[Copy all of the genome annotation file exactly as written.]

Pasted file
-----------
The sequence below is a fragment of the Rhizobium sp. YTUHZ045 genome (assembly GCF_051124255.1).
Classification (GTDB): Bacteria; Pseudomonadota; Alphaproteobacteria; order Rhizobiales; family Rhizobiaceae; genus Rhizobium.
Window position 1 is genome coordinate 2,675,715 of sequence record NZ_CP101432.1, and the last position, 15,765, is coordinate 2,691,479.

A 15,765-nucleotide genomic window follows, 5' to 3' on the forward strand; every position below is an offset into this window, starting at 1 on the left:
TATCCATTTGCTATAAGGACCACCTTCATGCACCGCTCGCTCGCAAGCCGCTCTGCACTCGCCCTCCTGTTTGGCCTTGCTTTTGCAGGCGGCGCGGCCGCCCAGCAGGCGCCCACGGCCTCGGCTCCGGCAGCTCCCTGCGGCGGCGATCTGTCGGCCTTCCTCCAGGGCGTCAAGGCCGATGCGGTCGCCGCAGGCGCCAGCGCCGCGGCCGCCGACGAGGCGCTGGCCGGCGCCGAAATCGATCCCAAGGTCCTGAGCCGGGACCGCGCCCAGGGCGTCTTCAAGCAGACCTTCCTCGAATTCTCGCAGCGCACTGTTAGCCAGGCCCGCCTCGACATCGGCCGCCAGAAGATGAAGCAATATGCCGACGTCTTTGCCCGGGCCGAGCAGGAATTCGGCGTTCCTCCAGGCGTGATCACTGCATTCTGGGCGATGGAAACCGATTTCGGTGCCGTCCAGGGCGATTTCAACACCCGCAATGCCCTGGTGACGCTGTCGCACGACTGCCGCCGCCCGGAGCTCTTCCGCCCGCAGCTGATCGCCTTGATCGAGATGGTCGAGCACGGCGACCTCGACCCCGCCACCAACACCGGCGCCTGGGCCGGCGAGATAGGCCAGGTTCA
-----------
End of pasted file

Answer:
The sequence below is a fragment of the Rhizobium sp. YTUHZ045 genome (assembly GCF_051124255.1).
Classification (GTDB): Bacteria; Pseudomonadota; Alphaproteobacteria; order Rhizobiales; family Rhizobiaceae; genus Rhizobium.
Window position 1 is genome coordinate 2,675,715 of sequence record NZ_CP101432.1, and the last position, 15,765, is coordinate 2,691,479.

A 15,765-nucleotide genomic window follows, 5' to 3' on the forward strand; every position below is an offset into this window, starting at 1 on the left:
TATCCATTTGCTATAAGGACCACCTTCATGCACCGCTCGCTCGCAAGCCGCTCTGCACTCGCCCTCCTGTTTGGCCTTGCTTTTGCAGGCGGCGCGGCCGCCCAGCAGGCGCCCACGGCCTCGGCTCCGGCAGCTCCCTGCGGCGGCGATCTGTCGGCCTTCCTCCAGGGCGTCAAGGCCGATGCGGTCGCCGCAGGCGCCAGCGCCGCGGCCGCCGACGAGGCGCTGGCCGGCGCCGAAATCGATCCCAAGGTCCTGAGCCGGGACCGCGCCCAGGGCGTCTTCAAGCAGACCTTCCTCGAATTCTCGCAGCGCACTGTTAGCCAGGCCCGCCTCGACATCGGCCGCCAGAAGATGAAGCAATATGCCGACGTCTTTGCCCGGGCCGAGCAGGAATTCGGCGTTCCTCCAGGCGTGATCACTGCATTCTGGGCGATGGAAACCGATTTCGGTGCCGTCCAGGGCGATTTCAACACCCGCAATGCCCTGGTGACGCTGTCGCACGACTGCCGCCGCCCGGAGCTCTTCCGCCCGCAGCTGATCGCCTTGATCGAGATGGTCGAGCACGGCGACCTCGACCCCGCCACCAACACCGGCGCCTGGGCCGGCGAGATAGGCCAGGTTCA